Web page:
Black Fire: A Must Have In Your Tobacco Line Up
Aromas: Smoky, woody, camp fire, dark tobacco, toasted, light caramel tones, earthy, slightly dirty (at high percentages.)
I love Black Fire. I use it in so many of my tobacco blends when I want anything from a slight toasted note up to dirty dark fired tobacco types of tastes. In fact Black Fire can be used in many things beyond just tobaccos, with Marshmallow it can add a bit of a toasted note when used at a very low level – like 0.03% – or it can add a super dark dirty tobacco note blended with other tobaccos at 3%. The range on this flavor is enormous. I’ve even used it as high as 4% with some stronger tobaccos where I wanted a really dense smoky note.
Black Fire on it’s own at like 1.5% tastes like campfire smoke with a back note of tobacco and a slight sweetness on the exhale of a caramel type taste, but it is not the most apparent aroma in this flavor, in fact it is such a subtle note that many people may not notice it over the smoky rich notes.
I wouldn’t say Black Fire is a stand alone flavor, but instead works best as an additive and supporting flavor in just about any type of flavor profile. It can work with fruits or bakeries to make a baked, or grilled type of taste. It can work with something like whisky or brandy to up the oaky woody notes — you can use FA Oakwood as well to boost those notes.
When blending this with tobaccos how much you use will be depend on what level of smoky notes you want in the blend.
Recommended Usage Amounts:
For Subtle Baked/grilled notes: 0.03% – 0.09%
For light smoky notes: 0.10% – 0.5%
For medium smoky notes: 0.5% – 1%
For heavy smoky notes: 1.25% – 3%
For super dank heavy smoky notes: 4%
So in the end this is an amazing flavoring to have on hand. A 10ml or 30ml bottle will probably do you if you plan to use it as an additive flavor. It is shelf stable for at max 18 months, then it starts to fade in flavor potency and gets a little weird smelling and tasting. Buy only what you’ll use of this flavor in that time period.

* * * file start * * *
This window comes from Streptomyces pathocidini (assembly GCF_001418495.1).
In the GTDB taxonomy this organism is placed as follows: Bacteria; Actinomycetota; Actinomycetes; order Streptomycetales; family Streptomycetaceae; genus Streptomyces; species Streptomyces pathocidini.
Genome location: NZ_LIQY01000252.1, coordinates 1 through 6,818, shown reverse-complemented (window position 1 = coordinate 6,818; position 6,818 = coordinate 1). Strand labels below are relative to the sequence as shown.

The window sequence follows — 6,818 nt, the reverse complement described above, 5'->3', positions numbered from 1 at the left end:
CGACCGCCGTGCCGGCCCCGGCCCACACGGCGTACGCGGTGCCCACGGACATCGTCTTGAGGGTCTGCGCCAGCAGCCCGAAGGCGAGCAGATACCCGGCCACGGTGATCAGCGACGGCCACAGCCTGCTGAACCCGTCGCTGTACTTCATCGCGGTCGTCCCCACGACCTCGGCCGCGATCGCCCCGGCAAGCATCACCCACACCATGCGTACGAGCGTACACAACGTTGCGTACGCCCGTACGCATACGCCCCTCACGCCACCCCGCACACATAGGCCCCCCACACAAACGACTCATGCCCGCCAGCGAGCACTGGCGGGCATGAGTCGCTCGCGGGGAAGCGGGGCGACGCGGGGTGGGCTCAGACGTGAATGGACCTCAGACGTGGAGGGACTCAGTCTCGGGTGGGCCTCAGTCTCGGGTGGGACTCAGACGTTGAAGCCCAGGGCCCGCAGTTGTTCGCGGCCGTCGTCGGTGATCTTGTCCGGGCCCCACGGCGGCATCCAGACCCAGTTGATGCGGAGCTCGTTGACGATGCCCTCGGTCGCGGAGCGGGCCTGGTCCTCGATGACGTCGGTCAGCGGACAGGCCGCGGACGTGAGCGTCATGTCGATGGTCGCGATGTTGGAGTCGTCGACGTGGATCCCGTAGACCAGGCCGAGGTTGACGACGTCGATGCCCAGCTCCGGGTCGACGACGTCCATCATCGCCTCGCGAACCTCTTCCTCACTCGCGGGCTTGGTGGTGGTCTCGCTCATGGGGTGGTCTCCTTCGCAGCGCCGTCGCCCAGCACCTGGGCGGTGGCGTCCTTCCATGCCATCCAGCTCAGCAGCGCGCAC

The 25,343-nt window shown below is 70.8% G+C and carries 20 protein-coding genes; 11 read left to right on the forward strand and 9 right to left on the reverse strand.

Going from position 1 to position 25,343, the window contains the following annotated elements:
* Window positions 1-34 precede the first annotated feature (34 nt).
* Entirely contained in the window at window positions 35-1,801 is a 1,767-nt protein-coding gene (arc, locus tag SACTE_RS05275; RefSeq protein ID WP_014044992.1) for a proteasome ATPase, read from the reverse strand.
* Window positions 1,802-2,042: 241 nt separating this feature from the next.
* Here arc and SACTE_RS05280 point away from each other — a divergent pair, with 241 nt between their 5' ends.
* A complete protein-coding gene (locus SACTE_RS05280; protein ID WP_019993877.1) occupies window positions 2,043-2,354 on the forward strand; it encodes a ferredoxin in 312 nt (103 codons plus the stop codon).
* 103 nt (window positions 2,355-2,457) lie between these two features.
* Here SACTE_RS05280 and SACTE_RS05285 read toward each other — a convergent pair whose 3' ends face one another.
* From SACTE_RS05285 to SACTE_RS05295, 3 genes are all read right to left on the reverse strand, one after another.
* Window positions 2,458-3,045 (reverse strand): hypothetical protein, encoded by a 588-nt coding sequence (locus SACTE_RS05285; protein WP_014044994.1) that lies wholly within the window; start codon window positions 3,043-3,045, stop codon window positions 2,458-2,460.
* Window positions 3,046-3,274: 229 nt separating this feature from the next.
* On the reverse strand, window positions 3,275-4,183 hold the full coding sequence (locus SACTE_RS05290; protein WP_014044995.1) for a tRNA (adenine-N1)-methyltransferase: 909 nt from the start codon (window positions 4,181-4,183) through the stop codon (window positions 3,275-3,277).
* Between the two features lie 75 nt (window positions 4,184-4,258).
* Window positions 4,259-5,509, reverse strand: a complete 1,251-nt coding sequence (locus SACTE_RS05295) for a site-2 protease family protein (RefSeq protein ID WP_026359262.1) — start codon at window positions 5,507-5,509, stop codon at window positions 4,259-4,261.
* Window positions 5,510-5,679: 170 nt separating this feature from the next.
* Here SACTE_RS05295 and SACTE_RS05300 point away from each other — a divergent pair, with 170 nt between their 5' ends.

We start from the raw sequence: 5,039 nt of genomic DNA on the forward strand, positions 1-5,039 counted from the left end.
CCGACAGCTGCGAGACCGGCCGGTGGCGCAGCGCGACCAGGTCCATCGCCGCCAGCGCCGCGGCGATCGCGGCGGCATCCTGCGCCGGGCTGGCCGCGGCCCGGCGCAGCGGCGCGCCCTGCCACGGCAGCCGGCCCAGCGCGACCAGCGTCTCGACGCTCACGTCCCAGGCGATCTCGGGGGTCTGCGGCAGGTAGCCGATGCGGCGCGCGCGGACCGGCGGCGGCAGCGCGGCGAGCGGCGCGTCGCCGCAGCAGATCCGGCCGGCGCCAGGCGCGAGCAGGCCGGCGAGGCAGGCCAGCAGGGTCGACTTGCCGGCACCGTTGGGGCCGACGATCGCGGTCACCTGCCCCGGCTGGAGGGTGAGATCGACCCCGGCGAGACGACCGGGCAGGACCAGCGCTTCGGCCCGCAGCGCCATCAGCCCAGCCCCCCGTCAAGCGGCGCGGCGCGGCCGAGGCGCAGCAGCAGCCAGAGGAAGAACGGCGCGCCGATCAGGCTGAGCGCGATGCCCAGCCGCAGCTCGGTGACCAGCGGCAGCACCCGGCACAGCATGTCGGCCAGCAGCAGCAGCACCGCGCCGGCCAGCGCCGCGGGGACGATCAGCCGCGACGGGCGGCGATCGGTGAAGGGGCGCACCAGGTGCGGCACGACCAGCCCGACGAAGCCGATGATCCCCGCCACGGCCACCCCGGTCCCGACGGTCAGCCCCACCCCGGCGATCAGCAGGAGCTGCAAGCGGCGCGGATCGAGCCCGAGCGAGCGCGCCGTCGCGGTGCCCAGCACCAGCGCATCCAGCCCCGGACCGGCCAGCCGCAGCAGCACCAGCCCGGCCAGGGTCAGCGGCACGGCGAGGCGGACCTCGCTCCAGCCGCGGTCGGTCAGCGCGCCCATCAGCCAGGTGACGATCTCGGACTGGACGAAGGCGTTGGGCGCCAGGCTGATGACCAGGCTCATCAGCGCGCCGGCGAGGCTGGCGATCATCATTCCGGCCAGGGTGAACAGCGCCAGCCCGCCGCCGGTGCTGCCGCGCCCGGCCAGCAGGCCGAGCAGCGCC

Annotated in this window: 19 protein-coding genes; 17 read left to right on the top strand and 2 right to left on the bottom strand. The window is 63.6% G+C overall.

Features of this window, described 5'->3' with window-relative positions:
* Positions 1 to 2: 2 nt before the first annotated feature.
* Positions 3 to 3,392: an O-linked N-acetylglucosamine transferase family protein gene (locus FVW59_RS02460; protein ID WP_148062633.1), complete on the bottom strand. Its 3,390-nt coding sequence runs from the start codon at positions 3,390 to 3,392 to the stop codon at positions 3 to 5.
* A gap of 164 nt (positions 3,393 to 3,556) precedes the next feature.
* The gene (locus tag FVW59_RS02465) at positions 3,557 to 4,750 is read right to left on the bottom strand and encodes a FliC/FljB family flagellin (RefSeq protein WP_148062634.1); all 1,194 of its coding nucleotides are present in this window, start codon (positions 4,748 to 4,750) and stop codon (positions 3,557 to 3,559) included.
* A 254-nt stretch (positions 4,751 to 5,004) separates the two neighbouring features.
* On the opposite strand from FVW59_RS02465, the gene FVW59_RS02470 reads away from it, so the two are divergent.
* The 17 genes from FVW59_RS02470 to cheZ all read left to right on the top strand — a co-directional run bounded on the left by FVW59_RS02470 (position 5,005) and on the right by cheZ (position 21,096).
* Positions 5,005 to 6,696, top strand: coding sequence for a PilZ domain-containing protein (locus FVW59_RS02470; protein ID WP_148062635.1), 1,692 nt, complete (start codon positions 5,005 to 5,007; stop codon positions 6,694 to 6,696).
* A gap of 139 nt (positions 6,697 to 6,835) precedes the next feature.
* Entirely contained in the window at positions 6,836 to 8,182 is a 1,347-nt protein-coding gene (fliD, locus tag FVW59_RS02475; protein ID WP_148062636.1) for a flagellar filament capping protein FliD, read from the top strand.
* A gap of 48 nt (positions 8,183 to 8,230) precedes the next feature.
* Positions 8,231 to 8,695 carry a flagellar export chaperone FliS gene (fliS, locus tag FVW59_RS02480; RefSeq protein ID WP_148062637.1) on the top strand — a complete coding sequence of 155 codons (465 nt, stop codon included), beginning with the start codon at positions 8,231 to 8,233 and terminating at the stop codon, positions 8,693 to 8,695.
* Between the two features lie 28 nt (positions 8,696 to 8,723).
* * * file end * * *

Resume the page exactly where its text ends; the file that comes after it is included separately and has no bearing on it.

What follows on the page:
An intense smokey character with mellow caramel undertone.
Suggested percentage 2-3%
Recipe 1 -- Basic Dirty Tobacco
In this recipe you have a medium strength Black Fire blended with the dry brown leafy notes of Desert Ship, and the rich and slightly nutty tobacco leaf taste of Glory. This might not be the tobacco recipe for those of you who are RY4 fans or dessert tobacco fans, as this is a dirty, dry tobacco flavor. But it is exactly that profile and it may be something that some people are really looking for.
If you want to go beyond the 3 flavor basic recipe you can add a few more flavors to make this recipe even better.
0.25% FA Oakwood
0.2% FA Liquid Amber
0.45% FA Marshmallow
0.15% FA Meringue
These additives will add some moisture (from the liquid amber and the meringue,) you get a boost to the woody notes with the Oakwood and you get a bit of sweet creamy from marshmallow and the meringue. Meringue also adds to the toasty cookie background note in this recipe.
These additives won’t make a dessert vape, but it makes the dirty tobacco smooth, and not quite as dry.
Give this recipe a 2 week steep minimum for the tobaccos to start to ripen. 4 weeks for a full steep.
Recipe 2 -- Smoky Brandy Custard
|%||Flavors (ALL FA FLAVORS|
Yes this custard has lemon notes in it, so if you really hate the lemon notes, feel free to sub it out for whatever custard you want — but the rest of the recipe may need to be adjusted to accommodate a different custard flavor.
I saw this custard as an actual food on Pinterest. The recipe I looked at called for lemon zest, so I felt FA’s custard would go nicely with this flavor profile. The lemon notes just make the boozy alcohol notes in the brandy pop and acts to balance the tones of the Brandy Flavor.
Each of the flavors in this recipe serves a purpose. Brandy/oakwood/black fire are used to create the main profile aroma of the smoked brandy part of the custard. Custard is the other main profile flavor. The meringue adds a little more toasted note and a bit of texture along with the marshmallow which is also there to add thickness and texture. The Vanilla Classic adds to the vanilla notes that are nice in the custard flavor and acts to sweeten and balance the boozy notes.
If you like your dessert flavors sweetened, 1.5% TFA Sweetener, or 0.5% CAP Super Sweet, or 1% FW Sweetener, or 0.75% FLV Sweetness (<– My preferred sweetener) will work to sweeten the overall taste without making it super sugary.
Steep time on this one is 1 month. Yes, give it a full 4 weeks steep. While you may even find this vapable right away or after 2 weeks, it becomes a lot creamier and smoother and smoky and balanced after a full 4 weeks and then for about 4 months. After 4 months steeping you’ll find the lemon notes start to go weird and then the whole thing just falls a bit flat. So there’s kind of an expiration date on this one, which is about 6 months max for best results.